March 15, 2022

What's in a market size?

I believe that the real market sizes in emerging markets are often a lot larger than they might seem. When you look at a market size you often start with a quick Google search. As you read reports and estimates from consultancies the numbers are always a lot smaller than more economically developed peers but might they also appear systematically smaller than they actually are?

Often the true market sizes are larger than what is reported. There are three main factors that aren’t accounted for in traditional market size and growth estimates.

Formalisation of the economy

First, in many emerging markets, including countries like Pakistan, a large part of the digitisation of a sector includes formalisation - or in other words the process of documenting an informal economy.

This has two impacts. First, it means the size of the market is a lot bigger than it initially looked, and second, it means that the growth rate for businesses in the market will benefit both from the sector growth rate and the digitisation rate.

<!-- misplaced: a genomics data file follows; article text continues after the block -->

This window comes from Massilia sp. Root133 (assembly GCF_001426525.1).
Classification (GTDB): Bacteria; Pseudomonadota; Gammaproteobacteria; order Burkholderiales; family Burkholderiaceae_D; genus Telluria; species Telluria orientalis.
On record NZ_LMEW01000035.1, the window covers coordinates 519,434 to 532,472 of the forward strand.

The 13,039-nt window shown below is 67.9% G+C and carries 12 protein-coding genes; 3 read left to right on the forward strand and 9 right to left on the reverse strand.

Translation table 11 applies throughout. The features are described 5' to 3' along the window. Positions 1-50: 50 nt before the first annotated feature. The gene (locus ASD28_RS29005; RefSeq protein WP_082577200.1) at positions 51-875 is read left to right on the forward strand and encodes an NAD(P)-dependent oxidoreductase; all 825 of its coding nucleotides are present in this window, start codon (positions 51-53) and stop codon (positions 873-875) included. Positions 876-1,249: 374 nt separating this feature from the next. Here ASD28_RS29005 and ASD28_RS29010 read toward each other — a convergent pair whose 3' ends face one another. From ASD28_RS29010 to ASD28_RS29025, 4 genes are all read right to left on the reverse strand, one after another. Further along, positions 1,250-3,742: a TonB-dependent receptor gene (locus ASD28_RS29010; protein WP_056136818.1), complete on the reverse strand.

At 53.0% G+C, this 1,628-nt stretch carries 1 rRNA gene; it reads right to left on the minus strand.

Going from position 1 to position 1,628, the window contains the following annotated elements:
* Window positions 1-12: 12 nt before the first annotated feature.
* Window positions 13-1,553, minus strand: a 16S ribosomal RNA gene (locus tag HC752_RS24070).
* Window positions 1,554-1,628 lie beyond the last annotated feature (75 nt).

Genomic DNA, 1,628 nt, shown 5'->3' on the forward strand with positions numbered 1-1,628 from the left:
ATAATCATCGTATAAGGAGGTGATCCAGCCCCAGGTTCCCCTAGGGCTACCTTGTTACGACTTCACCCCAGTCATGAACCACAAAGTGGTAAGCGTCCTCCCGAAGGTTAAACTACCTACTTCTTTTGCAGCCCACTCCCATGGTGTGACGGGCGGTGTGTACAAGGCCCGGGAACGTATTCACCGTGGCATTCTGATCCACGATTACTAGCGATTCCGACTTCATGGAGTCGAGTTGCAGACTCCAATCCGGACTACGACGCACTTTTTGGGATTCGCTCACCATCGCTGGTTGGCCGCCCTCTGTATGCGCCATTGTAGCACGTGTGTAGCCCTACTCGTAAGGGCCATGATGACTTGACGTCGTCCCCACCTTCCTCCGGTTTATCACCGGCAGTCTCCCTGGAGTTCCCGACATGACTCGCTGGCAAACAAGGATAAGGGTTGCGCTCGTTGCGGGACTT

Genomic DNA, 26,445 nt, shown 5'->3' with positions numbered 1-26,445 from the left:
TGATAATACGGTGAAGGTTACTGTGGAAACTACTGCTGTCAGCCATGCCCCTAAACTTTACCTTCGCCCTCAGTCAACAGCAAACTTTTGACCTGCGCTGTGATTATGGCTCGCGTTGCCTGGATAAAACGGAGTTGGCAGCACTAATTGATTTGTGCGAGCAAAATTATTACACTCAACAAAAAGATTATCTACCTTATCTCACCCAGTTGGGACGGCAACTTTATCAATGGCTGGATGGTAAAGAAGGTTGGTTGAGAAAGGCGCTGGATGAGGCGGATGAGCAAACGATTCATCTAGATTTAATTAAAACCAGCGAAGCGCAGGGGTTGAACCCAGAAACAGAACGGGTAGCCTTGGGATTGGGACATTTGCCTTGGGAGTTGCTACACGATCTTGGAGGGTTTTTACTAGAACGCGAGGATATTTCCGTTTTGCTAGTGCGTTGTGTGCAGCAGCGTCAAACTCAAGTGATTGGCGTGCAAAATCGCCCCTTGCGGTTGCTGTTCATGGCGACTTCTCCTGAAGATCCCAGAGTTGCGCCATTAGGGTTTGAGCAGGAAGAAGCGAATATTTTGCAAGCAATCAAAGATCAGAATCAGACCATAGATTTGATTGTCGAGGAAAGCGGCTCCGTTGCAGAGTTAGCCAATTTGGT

Driving new consumer behaviours

Second, while the serviceable obtainable market might seem small, it is likely that new ventures in emerging markets are creating truly new consumer behaviours in their geographies. For example, users may never before have used an app to order their groceries. Therefore, the intial growth these categories might see in the digitisation phase is likely to be higher than other markets.

Ecosystem development

Third, industry growth rates can benefit from the infrastructure ecosystem built around them. For example, while payments in Pakistan might not be as advanced as peer markets, the push for POS terminals amongst banks and disrupters alike is likely to help strengthen the acceptance network and have an outsized impact on number of payments.

Ultimately, while market sizes and growth rates might seem low, it's important to keep in mind the role of formalisation of the economy, the counterintuitive impact of new consumer behaviours and the broader impact of developing an ecosystem